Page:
Cleveland Museum of Natural History's $150 million expansion plan wins design review approval, despite misgivings: ...calls for adding a new lobby and exhibit wing that would replace the museum's drab existing facade facing Wade Oval... By By Steven Litt -- Fentress Architects [images]- Cleveland Plain Dealer
Nice Downtowns: How Did They Get That Way? Lessons via places ranging from Fresno to Shanghai: It's tempting, if you haven't seen the varied stages of this process, to imagine that some cities just "naturally" have attractive and successful downtowns, and others just don't...But in every city we've visited with a good downtown, we've heard accounts of the long, deliberate process that led to today's result. By James Fallows- The Atlantic
Critics battle plan to build $1bn mall at the Grand Canyon: ...plan to erect an IMAX cinema, shops, hotels and fast food cafes...420-acre Grand Canyon Escalade would cater to the 5 million tourists...and include a Gondola Tramway, designed to take travelers from the rim to an "elevated riverwalk" along the canyon's floor.- International Business Times (IBTimes)
What’s Holding Back the Wooden Skyscraper? They offer robust carbon sequestering and have the potential to reach skyscraper heights, so why aren’t we building more...impediments: limited awareness of emerging timber technologies, maintenance costs and fire risk...limited legislative support from government...lack of experienced designers...lack of experienced builders...- Sourceable
Big Wood: Michael Green Architecture and Hines back engineered lumber in Minneapolis: T3 office tower would be the tallest mass timber building in the United States...Despite the advantages associated with mass timber, T3 is moving ahead at a glacial pace...The issue may be one of perception. [images]- The Architect's Newspaper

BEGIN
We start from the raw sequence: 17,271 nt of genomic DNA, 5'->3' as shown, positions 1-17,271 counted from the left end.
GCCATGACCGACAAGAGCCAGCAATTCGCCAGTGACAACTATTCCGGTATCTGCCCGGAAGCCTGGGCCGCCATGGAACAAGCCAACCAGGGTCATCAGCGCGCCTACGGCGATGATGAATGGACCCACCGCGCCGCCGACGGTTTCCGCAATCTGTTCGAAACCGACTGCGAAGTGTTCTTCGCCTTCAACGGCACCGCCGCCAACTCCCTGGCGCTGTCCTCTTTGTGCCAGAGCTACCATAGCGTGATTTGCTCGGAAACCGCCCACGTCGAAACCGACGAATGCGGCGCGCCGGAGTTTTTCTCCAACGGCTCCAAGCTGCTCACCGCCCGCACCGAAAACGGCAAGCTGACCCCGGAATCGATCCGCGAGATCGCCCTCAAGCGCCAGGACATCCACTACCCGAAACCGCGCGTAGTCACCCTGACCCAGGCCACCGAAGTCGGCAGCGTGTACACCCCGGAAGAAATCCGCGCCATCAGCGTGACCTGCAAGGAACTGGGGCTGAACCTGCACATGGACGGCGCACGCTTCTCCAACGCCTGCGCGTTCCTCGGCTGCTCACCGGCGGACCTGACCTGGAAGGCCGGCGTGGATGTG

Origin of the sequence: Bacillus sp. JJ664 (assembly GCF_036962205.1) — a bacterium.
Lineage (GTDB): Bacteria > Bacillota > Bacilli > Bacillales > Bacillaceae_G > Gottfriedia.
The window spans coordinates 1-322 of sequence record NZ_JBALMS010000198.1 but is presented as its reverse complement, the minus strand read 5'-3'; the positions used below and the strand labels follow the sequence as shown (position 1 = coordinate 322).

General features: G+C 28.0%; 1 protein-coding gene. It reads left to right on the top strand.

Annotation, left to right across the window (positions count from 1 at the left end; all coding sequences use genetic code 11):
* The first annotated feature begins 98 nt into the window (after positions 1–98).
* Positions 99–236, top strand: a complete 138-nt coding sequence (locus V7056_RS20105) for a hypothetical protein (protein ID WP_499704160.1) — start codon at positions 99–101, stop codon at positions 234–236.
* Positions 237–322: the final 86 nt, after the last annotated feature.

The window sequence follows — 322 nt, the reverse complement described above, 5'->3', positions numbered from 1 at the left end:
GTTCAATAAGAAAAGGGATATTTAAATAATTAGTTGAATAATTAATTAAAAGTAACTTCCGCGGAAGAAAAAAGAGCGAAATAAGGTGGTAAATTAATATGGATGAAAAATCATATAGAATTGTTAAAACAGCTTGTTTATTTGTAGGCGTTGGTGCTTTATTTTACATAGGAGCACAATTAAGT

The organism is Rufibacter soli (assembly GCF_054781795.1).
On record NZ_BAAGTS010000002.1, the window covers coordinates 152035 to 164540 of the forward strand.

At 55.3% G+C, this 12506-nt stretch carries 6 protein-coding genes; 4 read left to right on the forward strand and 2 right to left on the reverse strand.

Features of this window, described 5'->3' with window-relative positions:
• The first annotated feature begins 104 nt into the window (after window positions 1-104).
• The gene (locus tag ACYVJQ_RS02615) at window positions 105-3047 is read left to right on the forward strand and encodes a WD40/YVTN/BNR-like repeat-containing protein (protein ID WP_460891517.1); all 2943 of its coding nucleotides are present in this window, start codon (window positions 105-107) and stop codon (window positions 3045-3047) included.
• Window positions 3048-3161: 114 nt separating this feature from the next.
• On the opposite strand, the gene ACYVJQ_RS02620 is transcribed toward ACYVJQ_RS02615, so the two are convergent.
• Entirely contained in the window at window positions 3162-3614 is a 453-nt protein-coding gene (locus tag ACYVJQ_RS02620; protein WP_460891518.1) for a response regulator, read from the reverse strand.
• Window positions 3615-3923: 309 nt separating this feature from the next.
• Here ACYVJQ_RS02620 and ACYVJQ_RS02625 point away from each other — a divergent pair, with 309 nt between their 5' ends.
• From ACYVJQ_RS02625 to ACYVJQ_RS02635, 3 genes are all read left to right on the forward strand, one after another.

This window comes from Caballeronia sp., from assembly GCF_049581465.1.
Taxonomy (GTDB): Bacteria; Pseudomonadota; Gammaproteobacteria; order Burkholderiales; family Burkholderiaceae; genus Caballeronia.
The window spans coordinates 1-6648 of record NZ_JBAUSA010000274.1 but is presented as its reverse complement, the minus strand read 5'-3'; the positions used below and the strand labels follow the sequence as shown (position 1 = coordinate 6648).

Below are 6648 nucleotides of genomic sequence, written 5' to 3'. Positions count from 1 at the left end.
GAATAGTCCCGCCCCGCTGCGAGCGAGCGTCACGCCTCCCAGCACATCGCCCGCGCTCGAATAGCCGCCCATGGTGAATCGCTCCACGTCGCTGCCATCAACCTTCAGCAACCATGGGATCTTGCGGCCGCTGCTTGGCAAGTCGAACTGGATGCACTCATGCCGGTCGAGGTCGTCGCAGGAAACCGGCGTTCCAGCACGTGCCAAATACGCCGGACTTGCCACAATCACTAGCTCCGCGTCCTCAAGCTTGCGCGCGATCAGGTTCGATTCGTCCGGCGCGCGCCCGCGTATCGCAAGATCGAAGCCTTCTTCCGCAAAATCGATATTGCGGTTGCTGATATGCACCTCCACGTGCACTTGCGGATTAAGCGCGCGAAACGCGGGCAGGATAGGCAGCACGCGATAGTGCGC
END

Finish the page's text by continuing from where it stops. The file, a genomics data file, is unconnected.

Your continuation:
Rocky history: Barangaroo Point: As the “natural” sandstone headland and associated park...nears completion, Scott Hawken finds some promising initial designs appear to have been compromised...The division of the disciplines of architecture and landscape, in a structure that so evidently calls for their close integration, is a major loss for Sydney...the story of past and present is all the weaker for it. By Scott Hawken -- Hill Thalis; Jane Irwin Landscape Architecture; Paul Berkemeier Architecture; Johnson Pilton Walker/JPW; Peter Walker and Partners Landscape Architecture/PWP; Peter Emmett [images]- ArchitectureAU (Australia)
Parched earth and a doomed Californian dream: Drought threatens the fragile paradise of Los Angeles...All topography is shaped by water but, in California, the cities were made by water too. The question is how different they might need to look when it runs out. The desert might be coming back to haunt the suburbs. By Edwin Heathcote- Financial Times (UK)
Optimism Trumps Reality: Mark Gold Lauds LA Sustainable City pLAn: Despite our tough grading, I'm optimistic that implementation of the city's ambitious and comprehensive plan could move them to the honor roll in the next decade or two...There's something for everyone...Mayor Garcetti's pLAn puts the region on the right track for us all to thrive in a denser, hotter LA. -- UCLA Institute of the Environment and Sustainability- The Planning Report